The symphony or a chorale or a song cycle has the opposite of this problem. A conflict can be explained, addressed, brought over, thought out, and digested for the sake of not only clarity, but the listener as well. Among the obvious pitfalls, or at least so it seems to me, is the problem of conflict. Multiple themes and conflicts can’t be explored, can’t be seen fully due to the overarching theme that is required for coherence. The human species craves multiple things in its consumption of art such as coherence, clarity, and depth. Depth is one thing that proves impossible to realize in a long-form situation where every note, every line, and every passage has to be focused intently on one end goal, one end point, and one thematic element which shows itself to be the one true one. Yet as much as depth rules popular music consumption beyond the single (which never, it seems, had as much emphasis on depth and some theme than even medium size works like the symphony), this is the one form which defies complexity. The dichotomous interplay between emotions and themes in music is dying.
Jackson Fanger of Santa Clara University wrote this for Odyssey Online regarding the last few decades in the music industry: “In many cases, the priority was no longer to write a seamless, profound story over the course of an album.” It’s not a wholly incorrect statement, if only due to the role of the world at large in this break down of large scale storytelling as we see it through the album. Though, recently this form has made a comeback, largely through the idea of the concept album. Almost exclusively seen in rap, sometimes it’s not necessarily clear where things are in terms of a story with this particular form of album. Thus, the concept album and the idea of a musician-storyteller sees varied results from the almost fanciful Drogas Wave by Lupe Fiasco to the stolid and passionate To Pimp A Butterfly by Kendrick Lamar and his true narrative albums in DAMN and good kid, m.A.A.d. City. But the problem that arises within these albums is the lack of a coherent narrative. While there are clear As and Bs, it isn’t incredibly often that albums move in a linear narrative. In the context of the traditional storyteller, this would be the the relation of a history or an alternate history rather than the uniquely and unapologetically lived human experience, there is indeed a requirement of a somewhat semi-linear narrative, even if said semi-linear narrative is as choppy, but eventually coherent as something like stream of consciousness.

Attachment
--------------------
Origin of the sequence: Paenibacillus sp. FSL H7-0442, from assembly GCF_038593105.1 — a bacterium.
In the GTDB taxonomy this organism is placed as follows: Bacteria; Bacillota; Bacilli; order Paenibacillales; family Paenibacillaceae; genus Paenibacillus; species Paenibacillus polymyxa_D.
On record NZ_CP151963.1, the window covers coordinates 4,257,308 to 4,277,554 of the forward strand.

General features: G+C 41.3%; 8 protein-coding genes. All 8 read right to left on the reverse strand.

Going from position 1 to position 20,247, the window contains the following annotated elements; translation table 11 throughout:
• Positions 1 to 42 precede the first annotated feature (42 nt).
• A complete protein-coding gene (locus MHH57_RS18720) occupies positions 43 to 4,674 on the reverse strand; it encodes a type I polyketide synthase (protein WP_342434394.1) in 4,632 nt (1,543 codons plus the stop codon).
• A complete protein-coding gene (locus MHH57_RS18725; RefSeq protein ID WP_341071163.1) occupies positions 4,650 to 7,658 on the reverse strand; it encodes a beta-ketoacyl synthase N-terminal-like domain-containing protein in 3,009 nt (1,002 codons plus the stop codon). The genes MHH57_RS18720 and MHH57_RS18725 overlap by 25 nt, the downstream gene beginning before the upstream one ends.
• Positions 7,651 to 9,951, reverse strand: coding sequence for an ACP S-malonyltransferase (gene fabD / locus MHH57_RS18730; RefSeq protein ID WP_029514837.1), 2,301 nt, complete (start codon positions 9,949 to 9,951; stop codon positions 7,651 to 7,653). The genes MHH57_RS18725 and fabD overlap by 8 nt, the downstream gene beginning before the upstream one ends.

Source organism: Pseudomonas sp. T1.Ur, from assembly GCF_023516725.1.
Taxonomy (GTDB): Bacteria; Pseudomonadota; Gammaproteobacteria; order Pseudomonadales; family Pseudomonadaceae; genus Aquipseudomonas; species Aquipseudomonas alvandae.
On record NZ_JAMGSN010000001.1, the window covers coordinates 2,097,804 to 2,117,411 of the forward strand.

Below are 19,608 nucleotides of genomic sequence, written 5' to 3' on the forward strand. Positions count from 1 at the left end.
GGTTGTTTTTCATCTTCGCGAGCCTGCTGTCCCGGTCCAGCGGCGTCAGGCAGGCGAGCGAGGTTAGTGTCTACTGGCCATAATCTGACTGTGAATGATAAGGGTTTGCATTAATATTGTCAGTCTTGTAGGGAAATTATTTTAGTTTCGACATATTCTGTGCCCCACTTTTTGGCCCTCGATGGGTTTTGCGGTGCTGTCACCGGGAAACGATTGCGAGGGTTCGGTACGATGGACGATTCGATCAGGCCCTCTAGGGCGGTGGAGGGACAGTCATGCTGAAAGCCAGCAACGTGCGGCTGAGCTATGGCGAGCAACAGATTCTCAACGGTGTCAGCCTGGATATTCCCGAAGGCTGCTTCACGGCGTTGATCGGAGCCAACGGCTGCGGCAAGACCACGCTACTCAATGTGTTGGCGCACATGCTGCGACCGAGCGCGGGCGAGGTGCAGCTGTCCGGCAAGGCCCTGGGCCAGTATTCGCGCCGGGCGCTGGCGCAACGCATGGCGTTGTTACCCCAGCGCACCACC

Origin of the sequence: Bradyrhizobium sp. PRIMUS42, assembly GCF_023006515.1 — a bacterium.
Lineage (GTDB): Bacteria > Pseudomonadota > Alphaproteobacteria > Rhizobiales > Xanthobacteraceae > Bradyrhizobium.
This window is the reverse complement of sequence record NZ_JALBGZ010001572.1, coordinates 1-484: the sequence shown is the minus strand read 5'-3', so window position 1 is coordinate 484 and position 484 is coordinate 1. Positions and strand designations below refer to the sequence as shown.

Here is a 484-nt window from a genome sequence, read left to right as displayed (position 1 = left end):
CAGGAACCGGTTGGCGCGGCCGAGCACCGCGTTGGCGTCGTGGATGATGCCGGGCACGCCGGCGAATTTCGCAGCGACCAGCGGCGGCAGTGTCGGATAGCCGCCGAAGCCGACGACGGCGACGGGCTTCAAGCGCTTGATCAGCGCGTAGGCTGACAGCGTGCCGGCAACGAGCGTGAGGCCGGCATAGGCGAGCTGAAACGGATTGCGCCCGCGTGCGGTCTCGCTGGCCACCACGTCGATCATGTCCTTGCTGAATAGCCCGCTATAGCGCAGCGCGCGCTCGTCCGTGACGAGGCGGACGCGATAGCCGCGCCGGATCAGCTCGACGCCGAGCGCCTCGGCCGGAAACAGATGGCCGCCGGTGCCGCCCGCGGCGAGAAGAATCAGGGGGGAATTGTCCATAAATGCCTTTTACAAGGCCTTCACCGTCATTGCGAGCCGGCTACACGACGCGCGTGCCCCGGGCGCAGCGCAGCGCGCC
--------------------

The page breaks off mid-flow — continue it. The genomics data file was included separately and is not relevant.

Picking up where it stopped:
Running in tandem with this lack of storytelling depth, or even in many cases an absence of true storytelling, is a stunning lack of emotional depth or exploration that used to be the norm with popular music. That’s not to say that every album produced in the past must necessarily have been an emotional rollercoaster, but to say that certain albums are more edifying emotionally is certainly not an exaggeration. It’s also not an exaggeration to say that popular music has shifted, especially in the 2000s, from more of an artform which moves people to simply edifying people for three or four minutes. Take for instance the difference between something like “Beautiful” by One Direction and earlier popular songs like “A Change Is Gonna Come” by Sam Cooke or even “The Girl from Ipanema” as recorded by various artists. The difference is inherently that the earlier pieces convey more complexity and strive to say something, rather than replicating a sequence of notes and lyrics that are kitschy but exhibit a shallow message.